was recognized by a characteristic rash, and it was thought by some to be
airborne, with the result that both Unionists and Confederates took steps to
isolate erysipelas patients in separated tents or wards. The surgeons were in
the dark as to how to treat this affliction, but it was noted that if iodine was
painted on the edges of a wound, its further extension was stopped.

Civil War surgeons had not only iodine but carbolic acid as well, and
a long list of “disinfectants” such as bichloride of mercury, sodium
hypochlorite, and other agents. The trouble was that the wound was allowed to
become a raging inferno before disinfectants were tried. However, one of the
good features of Civil War surgery was that anesthetics were almost always used
in operations or the dressing of painful wounds. It was practically universal in
the Union, and despite mythology, anesthetics were very seldom unavailable in
the Confederacy. The almost universal favorite was chloroform, probably because
ether’s explosive quality made it dangerous at a field hospital operating table,
where there was always the possibility of enemy gunfire.
With the
coming of the big battles of 1862, both armies more or less simultaneously
evolved larger and better field hospitals. First, regimental hospitals clustered
together as brigade hospitals with some differentiation of duty for the various
medical officers and with the chief surgeon of the brigade in charge. Soon
brigade hospitals clustered into division hospitals, and by 1864 in most field
armies there were corps hospitals. There the best surgeons would operate; one
surgeon would be in charge of records, another of drugs, another of supplies,
and yet another would direct and treat the sick and lightly wounded who were the
nurses.
In time for Antietam, the Army of the Potomac, under its
medical director Jonathan Letterman, developed the Letterman Ambulance Plan. In
this system the ambulances of a division moved together, under a mounted line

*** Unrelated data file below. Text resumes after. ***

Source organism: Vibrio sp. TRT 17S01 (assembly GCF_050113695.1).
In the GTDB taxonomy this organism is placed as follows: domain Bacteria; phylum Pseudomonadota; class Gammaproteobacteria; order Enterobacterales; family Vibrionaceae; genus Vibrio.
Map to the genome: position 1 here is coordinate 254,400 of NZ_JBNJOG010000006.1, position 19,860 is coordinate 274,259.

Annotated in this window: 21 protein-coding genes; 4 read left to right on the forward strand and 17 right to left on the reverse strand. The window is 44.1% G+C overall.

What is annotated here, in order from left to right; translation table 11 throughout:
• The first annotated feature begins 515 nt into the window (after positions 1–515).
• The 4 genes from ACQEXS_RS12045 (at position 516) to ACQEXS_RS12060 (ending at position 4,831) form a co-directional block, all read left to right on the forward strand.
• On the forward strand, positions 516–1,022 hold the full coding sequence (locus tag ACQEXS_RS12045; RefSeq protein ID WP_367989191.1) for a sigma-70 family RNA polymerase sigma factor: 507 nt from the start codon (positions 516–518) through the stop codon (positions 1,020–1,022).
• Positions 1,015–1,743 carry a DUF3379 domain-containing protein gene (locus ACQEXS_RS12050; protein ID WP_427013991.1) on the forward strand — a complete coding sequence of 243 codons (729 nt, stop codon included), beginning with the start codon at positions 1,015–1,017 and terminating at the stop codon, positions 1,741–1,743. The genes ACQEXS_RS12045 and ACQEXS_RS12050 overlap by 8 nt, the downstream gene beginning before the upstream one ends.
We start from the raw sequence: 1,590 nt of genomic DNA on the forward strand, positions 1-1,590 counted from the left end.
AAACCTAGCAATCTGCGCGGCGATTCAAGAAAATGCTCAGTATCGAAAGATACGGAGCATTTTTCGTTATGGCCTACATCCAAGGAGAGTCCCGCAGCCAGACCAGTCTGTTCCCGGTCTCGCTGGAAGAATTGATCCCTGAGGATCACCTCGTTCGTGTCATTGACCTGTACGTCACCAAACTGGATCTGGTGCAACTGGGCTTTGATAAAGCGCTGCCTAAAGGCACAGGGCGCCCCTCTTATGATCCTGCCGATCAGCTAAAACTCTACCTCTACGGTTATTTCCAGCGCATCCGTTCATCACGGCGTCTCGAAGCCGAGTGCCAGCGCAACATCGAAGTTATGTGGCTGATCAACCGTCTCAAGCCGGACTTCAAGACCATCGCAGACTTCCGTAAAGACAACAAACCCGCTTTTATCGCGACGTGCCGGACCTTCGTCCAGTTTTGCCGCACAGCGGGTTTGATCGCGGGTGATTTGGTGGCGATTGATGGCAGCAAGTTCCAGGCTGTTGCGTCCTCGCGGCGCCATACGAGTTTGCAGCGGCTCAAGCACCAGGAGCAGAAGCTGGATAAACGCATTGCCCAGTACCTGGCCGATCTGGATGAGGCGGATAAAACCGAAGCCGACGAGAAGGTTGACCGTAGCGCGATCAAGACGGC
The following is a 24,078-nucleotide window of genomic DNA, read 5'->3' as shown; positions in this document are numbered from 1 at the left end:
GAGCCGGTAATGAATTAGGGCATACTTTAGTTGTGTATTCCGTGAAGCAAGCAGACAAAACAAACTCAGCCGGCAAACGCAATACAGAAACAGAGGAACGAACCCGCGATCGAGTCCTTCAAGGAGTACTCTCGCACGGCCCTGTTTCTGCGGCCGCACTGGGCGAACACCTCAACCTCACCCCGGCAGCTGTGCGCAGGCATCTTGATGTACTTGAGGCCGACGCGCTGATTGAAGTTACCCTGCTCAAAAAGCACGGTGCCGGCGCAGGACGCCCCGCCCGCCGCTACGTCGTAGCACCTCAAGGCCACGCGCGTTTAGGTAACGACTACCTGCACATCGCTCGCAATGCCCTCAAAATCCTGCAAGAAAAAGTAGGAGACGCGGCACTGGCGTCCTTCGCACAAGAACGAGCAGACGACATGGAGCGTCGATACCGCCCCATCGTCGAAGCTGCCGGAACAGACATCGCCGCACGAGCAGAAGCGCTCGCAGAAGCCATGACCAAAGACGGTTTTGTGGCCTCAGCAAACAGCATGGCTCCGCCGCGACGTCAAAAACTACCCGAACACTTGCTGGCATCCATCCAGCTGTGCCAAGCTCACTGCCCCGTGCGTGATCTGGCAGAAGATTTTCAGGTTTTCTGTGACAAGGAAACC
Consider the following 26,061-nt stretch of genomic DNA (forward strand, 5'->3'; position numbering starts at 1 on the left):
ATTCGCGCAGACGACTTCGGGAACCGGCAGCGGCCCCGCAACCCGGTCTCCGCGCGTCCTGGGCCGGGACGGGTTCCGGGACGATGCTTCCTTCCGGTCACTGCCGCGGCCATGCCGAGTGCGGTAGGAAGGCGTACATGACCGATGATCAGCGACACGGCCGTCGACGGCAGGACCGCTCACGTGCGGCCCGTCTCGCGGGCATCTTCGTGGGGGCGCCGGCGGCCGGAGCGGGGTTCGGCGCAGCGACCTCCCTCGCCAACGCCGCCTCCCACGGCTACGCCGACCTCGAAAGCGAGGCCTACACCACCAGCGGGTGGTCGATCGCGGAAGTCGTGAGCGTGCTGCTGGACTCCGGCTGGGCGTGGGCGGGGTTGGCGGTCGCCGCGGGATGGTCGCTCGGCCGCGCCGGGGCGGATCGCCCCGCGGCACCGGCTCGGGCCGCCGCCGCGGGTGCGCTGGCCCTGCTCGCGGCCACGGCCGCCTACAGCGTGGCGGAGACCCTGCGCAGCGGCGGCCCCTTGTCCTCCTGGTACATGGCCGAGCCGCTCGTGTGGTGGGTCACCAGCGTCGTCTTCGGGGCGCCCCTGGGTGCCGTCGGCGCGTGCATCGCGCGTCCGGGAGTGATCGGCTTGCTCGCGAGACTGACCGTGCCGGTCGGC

sergeant, with two stretcher-bearers and one driver per ambulance, to collect
the wounded from the field, bring them to the dressing stations, and then take
them to the field hospital. It was a vast improvement over the earlier “system,”
wherein bandsmen in the Union command, and men randomly specified in the
Confederacy, were simply appointed to drive the ambulances and carry the
litters. Frequently the most unfit soldiers were detailed, which often meant
that, not being good fighters, they were little better as medical assistants.
Often in the first year of the war they got drunk on medicinal liquor and
ignored their wounded comrades in order to hide themselves from enemy fire.

Such improved organization was copied or approximated in the other
field armies despite loud opposition from the Quartermaster Corps, which wanted
to keep control of ambulances and drivers, and from some field commanders, of
whom Major General Don Carlos Buell of the Army of the Ohio was notable for
non-cooperation.
In general, the Union forces in the West were spared
battlefield relief scandals by the fact that major battles were fought on the
banks of rivers, whence wounded arid sick could be evacuated by river boats to
Mound City, Illinois, St. Louis, and other cities with general hospitals in the
safety and secure supply of the North. After the relatively prompt fall of
Memphis, that city became the site of several general hospitals. The evacuating
boats, however, might I be maintained by individual states or by the United
States Sanitary Commission or the Western Sanitary Commission, which led to
confusion. The state boats, especially those from Ohio and Indiana, were so
persistent in their “raiding” the evacuation hospitals for Buckeyes and Hoosiers
that General Grant had to forbid their removing any patients.
After
losing control of their rivers, the Confederates made considerable use of
railroads in evacuating men from field hospitals to general hospitals. They had
no special hospital cars and felt fortunate when they could use passenger rather
than freight cars. They became adept at maintaining dressing and supply stations
where wounds could be tended and the patients fed. The Union Army, too,
increasingly used railroads for evacuating men north. After the Battle of
Chattanooga, a real hospital train was regularly used to move the sick and
wounded from Chattanooga to Louisville. Some of the cars were equipped with two
tiers of bunks, suspended on hard-rubber tugs. At the ends of such cars would be
a room for supplies and food preparation. The locomotive assigned to this train
was painted scarlet, and at night a string of three red lanterns burned on the
front. Confederate cavalrymen never bothered this train.
The truth
was that the military commanders, both Confederate and Union, hated to see
fighting soldiers separated from the army; the fear was they would never return.
The South was well aware it was fighting a much larger people. The Union
generals were well aware that as the invaders, on the offensive, they needed a
majority of the men on the battlefield. They also realized that the deeper they
penetrated the South, the greater the number of men needed to garrison important
points and to guard ever-longer supply lines. And so there was never an actual
separately enlisted and separately trained hospital corps in either army.

When Edwin M. Stanton took over as Lincoln’s Secretary of War